NEW YORK -- It's the loudest sound you've ever heard in your life. Imagine a cross between the squeal of an 18-wheeler peeling out at light speed and a 50-foot tall referee's whistle reverberating around the Grand Canyon. Now multiply that by 20,000. No, we're not talking about the wail of a fret-melting guitar solo or the piercing squeal of a fiery fiddle, though both of those played a part in Taylor Swift's sold-out Madison Square Garden concert. We're talking about the audience. If you've never been in the midst of 20,000 tween-to-teen girls shrieking at maximum lung capacity, well, consider the above description an understatement, and suffice to say it's easy to understand why the Beatles quit touring so early on.
So what has inspired such a frenzy here at this storied New York City venue? The biggest coming-out party ever, one that seems way overdue. Between her 2006 debut album and its '08 follow-up, Fearless, Swift, now 19, has broken so many sales and chart records over the last three years that Guinness should have a full-time employee following her around. And yet, this is her first full-blown headlining tour. (It's not her first time at the Garden, though -- she proudly informs the crowd that her MSG debut came at age 12 in a talent competition during a Knicks halftime show.) She's brought along this year's new kids on the block, Gloriana, and pal Kellie Pickler, for company, and the latter makes an instant connection with the fans, who sing along en masse to her opening tune, "Best Days of Your Life," but in the end, this crowd is here to pay fervent, very vocal tribute to Swift on the eve of her "arrival" as a real-deal headlining superstar.
It's not merely her youth that has endeared Swift to an audience a full generation the junior of the fans most country stars attract. Tanya Tucker in the '70s and LeAnn Rimes in the '90s hit it big when each was three years younger than Taylor was when her "Tim McGraw" made the country and pop Top 40. But those earlier teen titans sang to and for the pre-existing country fanbase, i.e. adults. Swift's gift is her game-changing ability to create a country audience her own age (and younger) by writing -- neither Rimes nor Tucker were initially songwriters -- and singing songs about and to them.
That's the dynamic being played out on its biggest scale to date here. Just in case overtly teen-directed Swift singles like "15" and "Picture to Burn" aren't enough to reach the cheap seats in such a capacious venue, Taylor makes an impressive grab for the title of hardest-working woman in show business. She offers a jaw-dropping array of extramusical elements. Besides the elaborate, two-tiered stage setup, constantly shifting video graphic displays and dancers (How many other country artists employ dancers?), the singer herself goes through at least seven costume changes. They include a drum majorette/toy soldier uniform for "You Belong With Me" and a Victorian-looking ball gown for "Love Story." She races to the back of the arena to play a couple of songs for those farthest from the stage before doing the same in the middle, trades moves with the dancers and band and engages in theatrical, song-accentuating tableaux amid constantly changing stage scenery, from a mockup of a TV chat show to a high-school classroom.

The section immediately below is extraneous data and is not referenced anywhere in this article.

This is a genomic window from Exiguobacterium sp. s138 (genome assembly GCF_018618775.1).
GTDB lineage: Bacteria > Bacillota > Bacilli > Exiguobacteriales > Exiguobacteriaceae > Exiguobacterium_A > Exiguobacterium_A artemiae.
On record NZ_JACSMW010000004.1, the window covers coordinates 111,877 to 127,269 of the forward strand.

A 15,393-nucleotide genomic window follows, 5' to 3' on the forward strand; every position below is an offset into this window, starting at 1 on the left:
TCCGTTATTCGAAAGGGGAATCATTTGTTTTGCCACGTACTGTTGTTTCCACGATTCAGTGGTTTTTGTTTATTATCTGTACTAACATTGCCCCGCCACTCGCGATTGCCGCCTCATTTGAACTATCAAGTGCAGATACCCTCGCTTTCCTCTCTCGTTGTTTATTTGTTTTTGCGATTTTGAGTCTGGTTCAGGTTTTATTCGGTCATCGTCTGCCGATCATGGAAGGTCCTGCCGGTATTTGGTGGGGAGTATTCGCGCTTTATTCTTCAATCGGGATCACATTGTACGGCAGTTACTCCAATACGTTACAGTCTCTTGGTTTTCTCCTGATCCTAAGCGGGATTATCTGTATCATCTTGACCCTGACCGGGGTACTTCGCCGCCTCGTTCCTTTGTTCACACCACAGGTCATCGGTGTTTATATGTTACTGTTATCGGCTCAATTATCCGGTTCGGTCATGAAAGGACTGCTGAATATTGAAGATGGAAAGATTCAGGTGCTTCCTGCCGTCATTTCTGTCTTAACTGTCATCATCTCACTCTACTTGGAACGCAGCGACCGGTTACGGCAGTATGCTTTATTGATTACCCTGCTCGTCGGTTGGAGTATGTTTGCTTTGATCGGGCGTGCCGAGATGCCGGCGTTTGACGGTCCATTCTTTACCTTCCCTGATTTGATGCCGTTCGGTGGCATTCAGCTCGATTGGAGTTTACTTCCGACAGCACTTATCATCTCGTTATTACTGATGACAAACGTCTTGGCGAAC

So does all this make the experience any less "country?" Not instrumentally. Swift's band prominently features fiddle, banjo, and acoustic guitar, where Pickler's, just to nab the nearest example, doesn't. Not emotionally. In her between-song banter, she repeatedly goes out of her way to underline the songs' relatable nature ("I'm not the only girl who burns her ex-boyfriend's pictures."). Not visually. Anybody ever heard of a guy named Brooks, who was flying over the stage and employing pyrotechnics when Swift was in diapers, never mind Chris LeDoux, old enough to have been her grandfather, whose rodeo-riding cred wasn't damaged a bit by his onstage mechanical-bull antics?
While there are plenty of males and adults who have no problem relating to Swift's music, this evening was ultimately about our heroine communing with her tribe. Never has there been a question as rhetorical as Swift's cry toward the show's end, "Where my girls at?" Those rump-shaking gyrations and dramatic hair-flips Swift indulged in throughout the concert, her series of sequined minidresses, even the similarly dolled-up state of her assembled admirers, it was all for each other, not for the prurient pleasure of some guys. These were expressions of exultant celebration, not attempts at sex appeal.
From "You're Not Sorry" to "Should've Said No," if Swift's repertoire has an overarching theme, it's the resilient nature of the female spirit, especially in the face of romantic betrayal. Call it "girl power" if you must, but come to think of it, that concept is surely far from foreign to the mothers (who were out in numbers) of these girls, too. You didn't think those quadruple-Platinum sales came strictly from the high-school set, did you? It all hit home in the final image of this momentous night at the climax of "Should've Said No," when the final visual spectacle of the evening, a giant waterfall, covered Swift in its flow as she stayed her ground, duly drenched, but with a fist triumphantly upraised.